From Rice for Breakfast, Dinner, Supper.
From Salads for Breakfast, Dinner, Supper.
From Legumes for Breakfast, Dinner, Supper.

Sunday, April 09, 2017

A Frenchman’s view of English food in 1823.

In 1823 a French liberal economist called Jérôme-Adolphe Blanqui visited England and Scotland. The narrative of his travels was later published under the title Voyage d’un jeune Français en Angleterre et en Ecosse, pendant l’automne de 1823. The book was discussed at length and quoted from quite extensively in The Westminster Review (Vol. 4, 1825,) a quarterly British publication founded by the political radical Jeremy Bentham.

The editors of The Westminster Review justified their interest in the book thus:

The book we are now going to notice is neither the work of a slanderer of our women, our institutions and our manners, like the famous performance of the Knight of the Hulks, alias the Chevalier Pillet; nor is it the production of an outrageous Anglomane, furious in defence of everything English, for no other reason than because he misunderstands our language, and can misapply some misquoted passages from our poetry: but it is the genuine effusion of a genuine Frenchman, sufficiently inclined to libéralisme of all kinds, and equally disposed to regard with indulgence the barbarism of our customs, and with horror our treatment of his great idol Bonaparte. It is in short a publication, which will be looked upon in the French provinces, and among certain classes in the French capital itself, as an authority on the subject of England; and it is on this account, and because we know that it expresses the opinion of nine-tenths of the French, on the subject of English manners, that we shall notice it at so much length here.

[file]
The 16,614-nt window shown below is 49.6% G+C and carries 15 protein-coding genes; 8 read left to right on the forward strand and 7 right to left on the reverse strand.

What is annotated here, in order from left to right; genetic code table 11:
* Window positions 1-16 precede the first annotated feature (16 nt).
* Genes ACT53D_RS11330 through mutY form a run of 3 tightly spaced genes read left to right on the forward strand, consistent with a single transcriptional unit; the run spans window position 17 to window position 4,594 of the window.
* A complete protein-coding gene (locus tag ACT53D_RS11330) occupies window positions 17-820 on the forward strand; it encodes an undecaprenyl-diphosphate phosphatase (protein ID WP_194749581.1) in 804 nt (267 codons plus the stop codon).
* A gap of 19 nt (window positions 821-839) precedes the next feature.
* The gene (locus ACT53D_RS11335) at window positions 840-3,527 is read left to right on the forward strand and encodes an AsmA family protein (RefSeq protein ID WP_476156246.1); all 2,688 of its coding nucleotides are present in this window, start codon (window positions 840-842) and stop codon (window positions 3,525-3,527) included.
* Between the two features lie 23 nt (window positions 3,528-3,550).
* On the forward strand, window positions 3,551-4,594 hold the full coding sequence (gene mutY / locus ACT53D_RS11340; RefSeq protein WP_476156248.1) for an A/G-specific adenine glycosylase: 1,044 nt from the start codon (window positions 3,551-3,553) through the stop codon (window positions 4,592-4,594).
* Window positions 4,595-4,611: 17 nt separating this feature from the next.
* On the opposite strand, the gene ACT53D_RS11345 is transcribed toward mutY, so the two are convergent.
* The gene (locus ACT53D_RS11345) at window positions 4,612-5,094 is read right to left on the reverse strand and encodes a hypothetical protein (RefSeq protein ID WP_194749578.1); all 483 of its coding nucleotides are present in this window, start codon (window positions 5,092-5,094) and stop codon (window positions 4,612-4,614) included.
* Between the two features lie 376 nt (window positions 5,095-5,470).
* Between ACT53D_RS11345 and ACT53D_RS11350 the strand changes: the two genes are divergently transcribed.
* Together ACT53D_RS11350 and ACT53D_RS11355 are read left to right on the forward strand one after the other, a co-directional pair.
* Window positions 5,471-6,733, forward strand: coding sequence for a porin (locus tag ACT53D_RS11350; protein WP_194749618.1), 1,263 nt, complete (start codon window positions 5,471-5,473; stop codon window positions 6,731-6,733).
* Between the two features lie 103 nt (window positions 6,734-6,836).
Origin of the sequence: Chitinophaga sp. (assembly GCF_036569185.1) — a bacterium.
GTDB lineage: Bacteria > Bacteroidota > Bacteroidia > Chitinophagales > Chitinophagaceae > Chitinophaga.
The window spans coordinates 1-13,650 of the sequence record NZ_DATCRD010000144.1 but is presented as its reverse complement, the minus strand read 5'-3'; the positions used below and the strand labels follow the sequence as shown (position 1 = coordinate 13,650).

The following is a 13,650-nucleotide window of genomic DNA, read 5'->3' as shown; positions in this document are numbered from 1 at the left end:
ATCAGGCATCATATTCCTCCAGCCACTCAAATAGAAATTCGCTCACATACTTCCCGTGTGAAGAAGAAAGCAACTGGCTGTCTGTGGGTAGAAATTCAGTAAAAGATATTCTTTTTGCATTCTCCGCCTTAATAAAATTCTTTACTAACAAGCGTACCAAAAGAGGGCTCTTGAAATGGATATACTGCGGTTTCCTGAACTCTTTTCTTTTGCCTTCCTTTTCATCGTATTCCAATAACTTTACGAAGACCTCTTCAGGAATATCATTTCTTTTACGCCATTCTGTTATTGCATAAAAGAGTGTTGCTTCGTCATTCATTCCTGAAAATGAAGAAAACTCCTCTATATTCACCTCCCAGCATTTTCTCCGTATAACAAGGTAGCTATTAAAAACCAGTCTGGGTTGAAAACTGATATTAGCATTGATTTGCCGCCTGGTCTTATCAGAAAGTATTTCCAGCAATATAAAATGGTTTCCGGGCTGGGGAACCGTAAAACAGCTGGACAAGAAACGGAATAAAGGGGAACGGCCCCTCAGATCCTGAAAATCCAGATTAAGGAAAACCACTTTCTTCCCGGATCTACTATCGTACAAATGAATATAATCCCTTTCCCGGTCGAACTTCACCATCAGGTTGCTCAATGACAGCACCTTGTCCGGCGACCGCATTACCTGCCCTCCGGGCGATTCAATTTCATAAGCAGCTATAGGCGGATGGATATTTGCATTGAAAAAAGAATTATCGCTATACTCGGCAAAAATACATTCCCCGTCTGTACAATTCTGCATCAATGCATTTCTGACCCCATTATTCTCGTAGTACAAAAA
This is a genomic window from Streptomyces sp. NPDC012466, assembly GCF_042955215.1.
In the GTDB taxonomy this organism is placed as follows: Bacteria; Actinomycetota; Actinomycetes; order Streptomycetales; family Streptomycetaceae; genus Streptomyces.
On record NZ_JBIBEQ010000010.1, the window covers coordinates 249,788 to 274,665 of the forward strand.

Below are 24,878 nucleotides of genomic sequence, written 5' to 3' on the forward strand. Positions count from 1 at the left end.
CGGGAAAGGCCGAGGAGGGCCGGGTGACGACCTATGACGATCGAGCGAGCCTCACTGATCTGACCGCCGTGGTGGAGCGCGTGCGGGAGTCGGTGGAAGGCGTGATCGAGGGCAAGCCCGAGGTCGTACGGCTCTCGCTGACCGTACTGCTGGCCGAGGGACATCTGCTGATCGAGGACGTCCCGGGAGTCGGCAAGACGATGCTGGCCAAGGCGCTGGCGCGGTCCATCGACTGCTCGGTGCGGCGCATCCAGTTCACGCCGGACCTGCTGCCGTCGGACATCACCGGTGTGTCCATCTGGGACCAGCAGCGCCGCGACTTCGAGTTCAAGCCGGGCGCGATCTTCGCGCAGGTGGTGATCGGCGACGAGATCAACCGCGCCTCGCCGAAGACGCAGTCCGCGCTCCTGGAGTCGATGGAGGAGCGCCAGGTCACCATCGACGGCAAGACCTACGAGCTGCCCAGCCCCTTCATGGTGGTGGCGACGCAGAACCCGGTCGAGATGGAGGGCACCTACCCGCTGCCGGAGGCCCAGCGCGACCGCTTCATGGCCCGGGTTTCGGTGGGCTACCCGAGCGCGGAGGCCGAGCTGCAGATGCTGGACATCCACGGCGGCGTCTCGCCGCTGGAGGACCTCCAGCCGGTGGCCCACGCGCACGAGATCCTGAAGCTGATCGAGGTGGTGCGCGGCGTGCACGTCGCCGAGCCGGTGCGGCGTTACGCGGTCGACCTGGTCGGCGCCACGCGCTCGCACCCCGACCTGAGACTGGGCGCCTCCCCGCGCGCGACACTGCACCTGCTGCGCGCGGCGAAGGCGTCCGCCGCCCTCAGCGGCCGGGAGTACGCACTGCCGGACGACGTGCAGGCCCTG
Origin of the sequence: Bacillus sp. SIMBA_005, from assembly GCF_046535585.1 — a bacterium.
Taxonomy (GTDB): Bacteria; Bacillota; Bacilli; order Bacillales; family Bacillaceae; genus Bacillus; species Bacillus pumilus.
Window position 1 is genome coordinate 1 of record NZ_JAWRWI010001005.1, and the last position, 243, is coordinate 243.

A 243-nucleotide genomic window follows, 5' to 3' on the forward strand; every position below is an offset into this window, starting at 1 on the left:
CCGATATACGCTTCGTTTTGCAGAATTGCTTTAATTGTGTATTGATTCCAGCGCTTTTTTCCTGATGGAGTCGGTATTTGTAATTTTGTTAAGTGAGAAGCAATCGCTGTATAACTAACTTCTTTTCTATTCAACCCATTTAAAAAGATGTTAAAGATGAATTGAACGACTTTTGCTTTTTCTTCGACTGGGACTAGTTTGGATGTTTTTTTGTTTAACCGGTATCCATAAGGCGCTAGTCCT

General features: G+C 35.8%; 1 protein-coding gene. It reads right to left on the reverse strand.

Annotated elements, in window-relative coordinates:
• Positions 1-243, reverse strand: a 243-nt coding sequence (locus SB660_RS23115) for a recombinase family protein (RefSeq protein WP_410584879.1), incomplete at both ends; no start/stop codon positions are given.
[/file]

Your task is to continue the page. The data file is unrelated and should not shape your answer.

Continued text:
Naturally, what is of most interest to us here on this blog is the French visitor’s view of English food:

…. At last the author is introduced, "avec le cérémonial inévitable, dans la salle à manger (dining-room).